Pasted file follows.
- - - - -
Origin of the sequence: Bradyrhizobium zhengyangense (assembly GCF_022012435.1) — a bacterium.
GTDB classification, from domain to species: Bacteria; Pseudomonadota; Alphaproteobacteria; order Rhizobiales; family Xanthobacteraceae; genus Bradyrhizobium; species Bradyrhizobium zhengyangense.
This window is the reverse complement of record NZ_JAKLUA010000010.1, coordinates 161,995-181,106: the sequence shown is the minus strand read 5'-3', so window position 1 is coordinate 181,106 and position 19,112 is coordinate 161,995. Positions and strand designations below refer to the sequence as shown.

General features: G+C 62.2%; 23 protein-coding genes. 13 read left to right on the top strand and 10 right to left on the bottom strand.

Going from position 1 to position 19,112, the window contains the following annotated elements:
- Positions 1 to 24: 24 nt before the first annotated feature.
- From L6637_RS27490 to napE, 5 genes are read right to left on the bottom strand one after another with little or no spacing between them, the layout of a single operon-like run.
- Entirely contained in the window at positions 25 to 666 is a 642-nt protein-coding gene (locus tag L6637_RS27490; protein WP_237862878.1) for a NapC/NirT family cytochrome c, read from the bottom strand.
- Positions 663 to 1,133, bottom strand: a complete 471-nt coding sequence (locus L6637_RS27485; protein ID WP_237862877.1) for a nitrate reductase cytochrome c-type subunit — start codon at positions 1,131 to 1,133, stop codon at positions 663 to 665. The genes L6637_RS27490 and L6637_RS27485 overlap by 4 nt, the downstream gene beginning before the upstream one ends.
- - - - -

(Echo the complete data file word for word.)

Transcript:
Origin of the sequence: Bradyrhizobium zhengyangense (assembly GCF_022012435.1) — a bacterium.
GTDB classification, from domain to species: Bacteria; Pseudomonadota; Alphaproteobacteria; order Rhizobiales; family Xanthobacteraceae; genus Bradyrhizobium; species Bradyrhizobium zhengyangense.
This window is the reverse complement of record NZ_JAKLUA010000010.1, coordinates 161,995-181,106: the sequence shown is the minus strand read 5'-3', so window position 1 is coordinate 181,106 and position 19,112 is coordinate 161,995. Positions and strand designations below refer to the sequence as shown.

General features: G+C 62.2%; 23 protein-coding genes. 13 read left to right on the top strand and 10 right to left on the bottom strand.

Going from position 1 to position 19,112, the window contains the following annotated elements:
- Positions 1 to 24: 24 nt before the first annotated feature.
- From L6637_RS27490 to napE, 5 genes are read right to left on the bottom strand one after another with little or no spacing between them, the layout of a single operon-like run.
- Entirely contained in the window at positions 25 to 666 is a 642-nt protein-coding gene (locus tag L6637_RS27490; protein WP_237862878.1) for a NapC/NirT family cytochrome c, read from the bottom strand.
- Positions 663 to 1,133, bottom strand: a complete 471-nt coding sequence (locus L6637_RS27485; protein ID WP_237862877.1) for a nitrate reductase cytochrome c-type subunit — start codon at positions 1,131 to 1,133, stop codon at positions 663 to 665. The genes L6637_RS27490 and L6637_RS27485 overlap by 4 nt, the downstream gene beginning before the upstream one ends.